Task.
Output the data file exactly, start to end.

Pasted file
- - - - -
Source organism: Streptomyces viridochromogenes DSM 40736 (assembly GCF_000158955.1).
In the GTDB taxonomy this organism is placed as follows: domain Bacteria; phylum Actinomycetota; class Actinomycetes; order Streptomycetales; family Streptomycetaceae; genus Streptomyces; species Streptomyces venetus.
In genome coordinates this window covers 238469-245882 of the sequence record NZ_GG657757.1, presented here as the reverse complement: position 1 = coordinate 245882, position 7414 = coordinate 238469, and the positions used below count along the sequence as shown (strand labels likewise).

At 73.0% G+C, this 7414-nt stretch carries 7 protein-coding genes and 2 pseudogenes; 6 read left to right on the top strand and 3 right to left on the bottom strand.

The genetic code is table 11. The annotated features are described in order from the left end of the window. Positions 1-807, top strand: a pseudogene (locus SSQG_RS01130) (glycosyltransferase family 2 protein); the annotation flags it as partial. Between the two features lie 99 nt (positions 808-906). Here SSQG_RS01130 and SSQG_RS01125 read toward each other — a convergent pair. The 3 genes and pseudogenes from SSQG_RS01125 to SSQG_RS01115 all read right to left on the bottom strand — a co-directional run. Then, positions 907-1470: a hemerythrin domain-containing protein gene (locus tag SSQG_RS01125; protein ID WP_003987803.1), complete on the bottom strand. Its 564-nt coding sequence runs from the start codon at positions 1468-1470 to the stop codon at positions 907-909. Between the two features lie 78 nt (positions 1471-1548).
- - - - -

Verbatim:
Source organism: Streptomyces viridochromogenes DSM 40736 (assembly GCF_000158955.1).
In the GTDB taxonomy this organism is placed as follows: domain Bacteria; phylum Actinomycetota; class Actinomycetes; order Streptomycetales; family Streptomycetaceae; genus Streptomyces; species Streptomyces venetus.
In genome coordinates this window covers 238469-245882 of the sequence record NZ_GG657757.1, presented here as the reverse complement: position 1 = coordinate 245882, position 7414 = coordinate 238469, and the positions used below count along the sequence as shown (strand labels likewise).

At 73.0% G+C, this 7414-nt stretch carries 7 protein-coding genes and 2 pseudogenes; 6 read left to right on the top strand and 3 right to left on the bottom strand.

The genetic code is table 11. The annotated features are described in order from the left end of the window. Positions 1-807, top strand: a pseudogene (locus SSQG_RS01130) (glycosyltransferase family 2 protein); the annotation flags it as partial. Between the two features lie 99 nt (positions 808-906). Here SSQG_RS01130 and SSQG_RS01125 read toward each other — a convergent pair. The 3 genes and pseudogenes from SSQG_RS01125 to SSQG_RS01115 all read right to left on the bottom strand — a co-directional run. Then, positions 907-1470: a hemerythrin domain-containing protein gene (locus tag SSQG_RS01125; protein ID WP_003987803.1), complete on the bottom strand. Its 564-nt coding sequence runs from the start codon at positions 1468-1470 to the stop codon at positions 907-909. Between the two features lie 78 nt (positions 1471-1548).